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Legal Snag Could Delay Pay Boost For Phila. Tax Appeals Board

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(Philadelphia city councilman Mark Squilla, in file photo.  Credit: Mike Dunn)

(Philadelphia city councilman Mark Squilla, in file photo. Credit: Mike Dunn)

Mike Dunn Mike Dunn
Mike Dunn is City Hall bureau chief for KYW Newsradio 1060. He covers...
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By Mike Dunn

PHILADELPHIA (CBS) — Hoping that higher salaries for the panel that hears property tax appeals in Philadelphia will help speed up thousands of pending reviews, City Council has voted to raise the pay for members of the Board of Revision of Taxes.

But the raises could be delayed because of a previous court ruling regarding BRT pay.

Back in 2010, BRT members saw their pay slashed by Mayor Nutter, with City Council approval.

Now, City Council has given final, unanimous approval to a measure from Councilman Mark Squilla (top photo) that restores the pay of board members, ending what Squilla says has been a huge disparity.

“We have some board members making $70,000 a year, other board members making $150 dollars a day.   If we expect people to do the job and be paid fairly, I think they should be paid the same,” Squilla said.

Squilla says this disparity has exacerbated a backlog of appeals heard by the BRT in the wake of last year’s overhaul of property assessments (see related story).  He thinks boosting the pay to $70,000 annually for all BRT members will speed things up.

“I’m hoping, by having this legislation, that that will ensure that we will have speedy appeals, and that we will get the majority of all these appeals done within this year’s timeframe,” Squilla says.

The measure to restore the pay now goes to Mayor Nutter.  His administration did not speak either for or against the bill when it was heard in committee.  A spokesman for the mayor says the measure is under review.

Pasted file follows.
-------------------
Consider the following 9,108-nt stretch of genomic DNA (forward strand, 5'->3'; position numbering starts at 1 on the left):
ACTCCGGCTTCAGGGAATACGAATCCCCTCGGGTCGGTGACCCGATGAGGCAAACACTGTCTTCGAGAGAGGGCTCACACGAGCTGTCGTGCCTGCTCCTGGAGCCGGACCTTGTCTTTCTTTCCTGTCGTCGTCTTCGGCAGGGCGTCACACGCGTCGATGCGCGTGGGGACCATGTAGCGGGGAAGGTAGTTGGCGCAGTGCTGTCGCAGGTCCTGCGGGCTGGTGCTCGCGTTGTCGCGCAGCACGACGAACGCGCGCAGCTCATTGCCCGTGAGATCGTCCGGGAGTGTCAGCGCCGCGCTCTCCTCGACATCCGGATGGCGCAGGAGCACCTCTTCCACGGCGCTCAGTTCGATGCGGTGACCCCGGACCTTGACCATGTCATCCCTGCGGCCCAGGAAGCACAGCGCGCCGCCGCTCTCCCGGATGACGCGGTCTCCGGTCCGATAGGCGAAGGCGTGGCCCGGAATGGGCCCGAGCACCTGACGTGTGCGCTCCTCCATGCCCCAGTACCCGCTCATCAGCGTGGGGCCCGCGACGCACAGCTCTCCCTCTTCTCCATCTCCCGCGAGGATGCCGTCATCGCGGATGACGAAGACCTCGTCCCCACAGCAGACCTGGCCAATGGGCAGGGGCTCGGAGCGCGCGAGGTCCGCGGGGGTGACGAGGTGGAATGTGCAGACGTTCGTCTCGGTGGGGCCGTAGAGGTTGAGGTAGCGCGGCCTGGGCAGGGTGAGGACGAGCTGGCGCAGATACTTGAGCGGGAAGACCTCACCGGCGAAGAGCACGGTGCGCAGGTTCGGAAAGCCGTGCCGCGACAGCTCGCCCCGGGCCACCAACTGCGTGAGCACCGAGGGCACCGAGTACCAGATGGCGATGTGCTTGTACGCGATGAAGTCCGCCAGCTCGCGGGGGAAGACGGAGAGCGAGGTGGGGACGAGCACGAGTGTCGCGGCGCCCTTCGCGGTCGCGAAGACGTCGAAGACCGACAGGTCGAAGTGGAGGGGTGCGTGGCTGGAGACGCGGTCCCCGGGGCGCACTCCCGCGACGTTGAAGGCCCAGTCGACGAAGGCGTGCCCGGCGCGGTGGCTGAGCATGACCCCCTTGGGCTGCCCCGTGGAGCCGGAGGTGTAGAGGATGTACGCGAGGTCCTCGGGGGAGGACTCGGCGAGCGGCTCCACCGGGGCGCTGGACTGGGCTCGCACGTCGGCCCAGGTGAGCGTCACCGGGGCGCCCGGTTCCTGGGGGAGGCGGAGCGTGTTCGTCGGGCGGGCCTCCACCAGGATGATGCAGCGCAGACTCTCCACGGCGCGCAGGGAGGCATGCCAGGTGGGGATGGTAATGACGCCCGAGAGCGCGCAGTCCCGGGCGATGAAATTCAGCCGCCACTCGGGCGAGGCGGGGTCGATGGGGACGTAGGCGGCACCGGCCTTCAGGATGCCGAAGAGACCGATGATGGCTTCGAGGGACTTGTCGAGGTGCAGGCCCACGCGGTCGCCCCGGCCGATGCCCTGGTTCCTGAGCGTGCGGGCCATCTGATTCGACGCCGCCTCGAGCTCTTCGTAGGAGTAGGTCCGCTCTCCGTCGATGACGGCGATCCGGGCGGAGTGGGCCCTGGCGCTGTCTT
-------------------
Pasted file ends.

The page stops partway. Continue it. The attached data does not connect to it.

Squilla is hopeful the pay for all BRT members is restored:

“Our goal is to have speedy (appeals) hearings.  And I think this will help have that happen.”

However, even if the measure becomes law, it is unclear when the raises would take effect.  When BRT members challenged the 2010 legislation that originally cut their pay, a court ruled that their salaries could not change mid-term.  If that ruling also applies to this bill, BRT members ironically could not see a pay raise until new terms begin.

BRT officials did not respond to our request to interview the current BRT chairman, former Pennsylvania Supreme Court justice Russell Nigro, on that point and other questions about the pay raises.

When asked if the earlier ruling would force a delay in the pay raises, Mayor Nutter’s top attorney, city solicitor Shelley Smith, said her office has not yet issued an opinion on the question.

The 2010 law cut BRT members’ salaries down to $150 per diem, except for the chairman and secretary, who are paid $50,000 and $45,000 respectively.

The BRT so far has resolved less than ten percent of the nearly 27,000 appeals that were filed over the new assessments.  Officials at the BRT also did not respond to our request for estimates on when the appeals would be fully resolved, either with or without the pay increase.

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